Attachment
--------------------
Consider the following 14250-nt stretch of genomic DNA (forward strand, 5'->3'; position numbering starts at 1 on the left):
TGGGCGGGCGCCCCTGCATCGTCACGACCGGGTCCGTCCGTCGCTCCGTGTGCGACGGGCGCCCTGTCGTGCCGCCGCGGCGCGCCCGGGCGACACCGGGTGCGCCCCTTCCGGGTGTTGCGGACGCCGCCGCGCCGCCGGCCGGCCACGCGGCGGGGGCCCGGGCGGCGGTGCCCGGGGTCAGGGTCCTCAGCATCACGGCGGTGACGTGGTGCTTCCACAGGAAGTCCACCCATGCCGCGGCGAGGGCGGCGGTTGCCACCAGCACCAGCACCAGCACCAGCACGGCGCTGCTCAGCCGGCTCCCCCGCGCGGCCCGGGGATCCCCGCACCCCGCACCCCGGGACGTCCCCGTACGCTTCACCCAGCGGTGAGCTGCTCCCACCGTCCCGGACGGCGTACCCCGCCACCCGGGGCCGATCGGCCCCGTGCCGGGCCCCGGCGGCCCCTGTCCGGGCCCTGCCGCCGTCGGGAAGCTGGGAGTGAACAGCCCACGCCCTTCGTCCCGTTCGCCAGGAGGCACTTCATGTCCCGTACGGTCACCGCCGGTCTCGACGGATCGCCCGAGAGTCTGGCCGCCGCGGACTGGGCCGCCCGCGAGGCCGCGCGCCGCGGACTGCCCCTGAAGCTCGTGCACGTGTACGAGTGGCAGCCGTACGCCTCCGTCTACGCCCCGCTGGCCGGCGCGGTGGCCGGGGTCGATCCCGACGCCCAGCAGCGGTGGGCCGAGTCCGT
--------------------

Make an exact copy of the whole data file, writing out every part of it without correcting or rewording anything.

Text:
Consider the following 14250-nt stretch of genomic DNA (forward strand, 5'->3'; position numbering starts at 1 on the left):
TGGGCGGGCGCCCCTGCATCGTCACGACCGGGTCCGTCCGTCGCTCCGTGTGCGACGGGCGCCCTGTCGTGCCGCCGCGGCGCGCCCGGGCGACACCGGGTGCGCCCCTTCCGGGTGTTGCGGACGCCGCCGCGCCGCCGGCCGGCCACGCGGCGGGGGCCCGGGCGGCGGTGCCCGGGGTCAGGGTCCTCAGCATCACGGCGGTGACGTGGTGCTTCCACAGGAAGTCCACCCATGCCGCGGCGAGGGCGGCGGTTGCCACCAGCACCAGCACCAGCACCAGCACGGCGCTGCTCAGCCGGCTCCCCCGCGCGGCCCGGGGATCCCCGCACCCCGCACCCCGGGACGTCCCCGTACGCTTCACCCAGCGGTGAGCTGCTCCCACCGTCCCGGACGGCGTACCCCGCCACCCGGGGCCGATCGGCCCCGTGCCGGGCCCCGGCGGCCCCTGTCCGGGCCCTGCCGCCGTCGGGAAGCTGGGAGTGAACAGCCCACGCCCTTCGTCCCGTTCGCCAGGAGGCACTTCATGTCCCGTACGGTCACCGCCGGTCTCGACGGATCGCCCGAGAGTCTGGCCGCCGCGGACTGGGCCGCCCGCGAGGCCGCGCGCCGCGGACTGCCCCTGAAGCTCGTGCACGTGTACGAGTGGCAGCCGTACGCCTCCGTCTACGCCCCGCTGGCCGGCGCGGTGGCCGGGGTCGATCCCGACGCCCAGCAGCGGTGGGCCGAGTCCGT